“What the hell am I doing here?” asked Kevin Spacey, the keynote speaker during the last hour of the last day at Content Marketing World.
We were all asking ourselves the same question while sitting in the large, dimly-lit, airport-hangar-sized presentation room. Why is Kevin Spacey here to talk about content marketing? And, more importantly, how the hell did someone convince him to come to Cleveland? (Touche’ Joe Pulizi!)
But after hearing Spacey’s story, it all began to make sense. Who else would have better insight on storytelling than a guy who’s been doing it his entire life?
The main takeaway from his talk? There is no longer a distinct line between the world of entertainment and the world of content – it has completely blurred. Anyone, anywhere, can create and publish content at anytime.
We are in control.
Today, there are films produced because they are funded through crowdsourcing. There are over 52 million hours of YouTube videos uploaded per year. And now there’s Netflix, a network that is not ratings-focused, and they do not demand to see pilots before they commit to a project – a network that solely relies on analytics, branding and targeted marketing.
There is no better example of this transformational shift in control than House of Cards. According to Spacey, the role of Frank Underwood was so appealing and so well written that it was the first leading television role he had accepted in years. And, he agreed that having to pull together the typical components of a pilot – establishing all characters and story lines within an hour – would have ruined the intent of the story. So, they said no.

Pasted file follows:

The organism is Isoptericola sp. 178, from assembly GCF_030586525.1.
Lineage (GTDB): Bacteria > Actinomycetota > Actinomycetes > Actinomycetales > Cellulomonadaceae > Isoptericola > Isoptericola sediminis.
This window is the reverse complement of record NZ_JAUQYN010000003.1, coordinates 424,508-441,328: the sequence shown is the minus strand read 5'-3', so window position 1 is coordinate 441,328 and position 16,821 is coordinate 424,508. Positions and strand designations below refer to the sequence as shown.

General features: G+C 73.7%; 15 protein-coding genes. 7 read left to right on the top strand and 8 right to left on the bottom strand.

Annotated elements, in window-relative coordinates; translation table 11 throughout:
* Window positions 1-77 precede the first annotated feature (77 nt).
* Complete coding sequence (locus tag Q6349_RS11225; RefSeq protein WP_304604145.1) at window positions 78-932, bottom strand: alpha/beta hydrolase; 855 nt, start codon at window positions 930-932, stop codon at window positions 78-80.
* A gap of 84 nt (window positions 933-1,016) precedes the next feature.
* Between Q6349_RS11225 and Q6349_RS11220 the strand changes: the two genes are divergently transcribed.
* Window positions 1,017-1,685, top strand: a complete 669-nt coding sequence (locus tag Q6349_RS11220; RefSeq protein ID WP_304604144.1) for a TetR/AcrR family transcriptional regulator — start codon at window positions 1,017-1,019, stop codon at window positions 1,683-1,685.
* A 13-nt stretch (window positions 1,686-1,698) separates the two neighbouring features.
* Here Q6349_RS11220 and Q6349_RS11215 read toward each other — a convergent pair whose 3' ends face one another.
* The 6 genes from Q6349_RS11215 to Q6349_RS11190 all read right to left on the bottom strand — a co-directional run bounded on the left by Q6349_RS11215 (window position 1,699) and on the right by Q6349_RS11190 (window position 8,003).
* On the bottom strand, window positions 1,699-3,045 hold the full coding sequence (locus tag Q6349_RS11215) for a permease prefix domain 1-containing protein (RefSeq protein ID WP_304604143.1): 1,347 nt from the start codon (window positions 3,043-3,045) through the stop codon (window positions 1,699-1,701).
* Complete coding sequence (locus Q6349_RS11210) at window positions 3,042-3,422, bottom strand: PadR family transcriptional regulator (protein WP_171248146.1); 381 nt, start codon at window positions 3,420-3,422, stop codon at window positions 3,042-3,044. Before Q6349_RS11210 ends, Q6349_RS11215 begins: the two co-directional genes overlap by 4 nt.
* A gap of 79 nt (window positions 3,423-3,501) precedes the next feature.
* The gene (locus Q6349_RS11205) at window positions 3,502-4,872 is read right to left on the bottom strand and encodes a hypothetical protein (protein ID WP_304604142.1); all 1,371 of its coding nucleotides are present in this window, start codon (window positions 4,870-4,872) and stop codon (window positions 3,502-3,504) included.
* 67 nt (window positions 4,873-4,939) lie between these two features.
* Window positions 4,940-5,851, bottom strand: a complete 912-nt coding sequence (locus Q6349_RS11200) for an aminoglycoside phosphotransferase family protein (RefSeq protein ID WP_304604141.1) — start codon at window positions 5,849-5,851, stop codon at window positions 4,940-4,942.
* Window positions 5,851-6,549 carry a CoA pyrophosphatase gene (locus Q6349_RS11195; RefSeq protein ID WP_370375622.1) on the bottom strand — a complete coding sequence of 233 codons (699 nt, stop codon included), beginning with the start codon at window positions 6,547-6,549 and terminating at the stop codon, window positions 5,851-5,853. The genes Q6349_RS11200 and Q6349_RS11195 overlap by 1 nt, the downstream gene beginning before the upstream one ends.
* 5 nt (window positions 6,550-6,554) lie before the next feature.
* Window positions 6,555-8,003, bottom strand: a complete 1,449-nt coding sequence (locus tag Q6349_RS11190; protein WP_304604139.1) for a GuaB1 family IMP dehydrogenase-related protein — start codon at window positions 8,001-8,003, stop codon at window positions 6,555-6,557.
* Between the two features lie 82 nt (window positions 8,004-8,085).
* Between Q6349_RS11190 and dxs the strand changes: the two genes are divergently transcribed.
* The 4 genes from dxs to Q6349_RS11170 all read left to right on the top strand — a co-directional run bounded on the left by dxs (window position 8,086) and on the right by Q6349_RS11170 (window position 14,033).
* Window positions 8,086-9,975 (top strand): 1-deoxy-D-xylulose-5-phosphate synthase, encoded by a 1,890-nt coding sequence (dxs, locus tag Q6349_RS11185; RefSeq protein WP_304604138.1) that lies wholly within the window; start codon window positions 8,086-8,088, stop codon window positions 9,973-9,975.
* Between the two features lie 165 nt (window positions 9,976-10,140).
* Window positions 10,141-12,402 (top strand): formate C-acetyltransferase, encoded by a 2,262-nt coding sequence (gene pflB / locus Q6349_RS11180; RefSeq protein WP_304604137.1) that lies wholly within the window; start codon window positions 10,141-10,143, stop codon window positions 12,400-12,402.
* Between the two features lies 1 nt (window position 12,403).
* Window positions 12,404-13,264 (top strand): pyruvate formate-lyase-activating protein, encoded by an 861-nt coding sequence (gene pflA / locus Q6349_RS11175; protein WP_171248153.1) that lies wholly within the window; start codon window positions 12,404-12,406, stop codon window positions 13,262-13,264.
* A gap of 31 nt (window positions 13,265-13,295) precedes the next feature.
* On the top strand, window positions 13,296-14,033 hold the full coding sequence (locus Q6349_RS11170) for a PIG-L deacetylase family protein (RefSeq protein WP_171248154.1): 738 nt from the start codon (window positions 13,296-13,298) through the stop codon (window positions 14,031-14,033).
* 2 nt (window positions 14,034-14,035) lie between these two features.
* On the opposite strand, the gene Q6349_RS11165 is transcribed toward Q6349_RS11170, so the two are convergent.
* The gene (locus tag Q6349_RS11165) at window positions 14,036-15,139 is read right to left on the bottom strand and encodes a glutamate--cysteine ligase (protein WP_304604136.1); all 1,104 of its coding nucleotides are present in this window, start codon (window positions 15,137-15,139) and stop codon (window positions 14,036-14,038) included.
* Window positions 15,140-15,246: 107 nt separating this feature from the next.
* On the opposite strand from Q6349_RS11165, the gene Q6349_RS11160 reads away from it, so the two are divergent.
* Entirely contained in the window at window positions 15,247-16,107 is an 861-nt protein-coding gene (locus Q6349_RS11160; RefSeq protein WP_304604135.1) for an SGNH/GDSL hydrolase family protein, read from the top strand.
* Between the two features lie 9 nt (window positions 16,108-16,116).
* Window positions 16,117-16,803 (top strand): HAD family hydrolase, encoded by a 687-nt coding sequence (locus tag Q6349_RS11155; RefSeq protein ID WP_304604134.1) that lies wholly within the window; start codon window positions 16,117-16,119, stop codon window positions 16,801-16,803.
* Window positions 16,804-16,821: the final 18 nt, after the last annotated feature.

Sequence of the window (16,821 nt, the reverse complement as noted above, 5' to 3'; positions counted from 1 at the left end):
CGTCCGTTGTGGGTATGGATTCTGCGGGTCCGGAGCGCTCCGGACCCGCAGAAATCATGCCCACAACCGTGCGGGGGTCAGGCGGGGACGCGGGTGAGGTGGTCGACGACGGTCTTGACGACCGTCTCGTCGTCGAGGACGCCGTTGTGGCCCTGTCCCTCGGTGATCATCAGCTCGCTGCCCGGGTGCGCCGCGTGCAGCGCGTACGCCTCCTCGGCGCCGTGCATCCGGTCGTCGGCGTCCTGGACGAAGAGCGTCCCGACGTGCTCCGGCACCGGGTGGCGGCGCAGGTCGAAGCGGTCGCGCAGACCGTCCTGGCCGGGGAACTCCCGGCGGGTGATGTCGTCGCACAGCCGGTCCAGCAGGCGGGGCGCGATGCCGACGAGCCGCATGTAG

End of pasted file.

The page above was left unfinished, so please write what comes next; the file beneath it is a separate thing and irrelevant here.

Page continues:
And therein lies our opportunity. Creatives now have the power.
The next challenge is creating great content.
As a marketing professional, the daily mantra is “Content is King.” I’m always searching for clear, simple, and impactful ways to tell our brand story.
In that same vein, telling the stories hidden in data is our mission at Narrative Science. We want to provide everyone with the ability to access meaningful narratives – about their business, about their investments, about their lives.
So whether it’s a movie, a news story or a business report, what constitutes a great story?
Here’s my take on Spacey’s 3 critical ingredients for great content.
- Conflict – Your content must address a challenge or answer an important question. It has to be relevant and ‘hit home’ in order to gain the emotional buy-in from the reader. Providing value (“reading this will help you solve a problem”) will entice people to read more.
- Authenticity – Your audiences will turn off when something doesn’t feel authentic. Stay true to your voice, keep out the noise and the audience will respond.
- Audience – Give people what they want and need, when they want and need it. The democratization of data and Internet of Things is making this evermore possible. Use these data-driven opportunities to deliver the right information at the right time.
If we can create stories that are relevant, meaningful and easy to digest – whether purely for our own entertainment value or for making important decisions – people will become more knowledgeable, more satisfied, and have the ability to improve upon various facets of their personal and professional lives.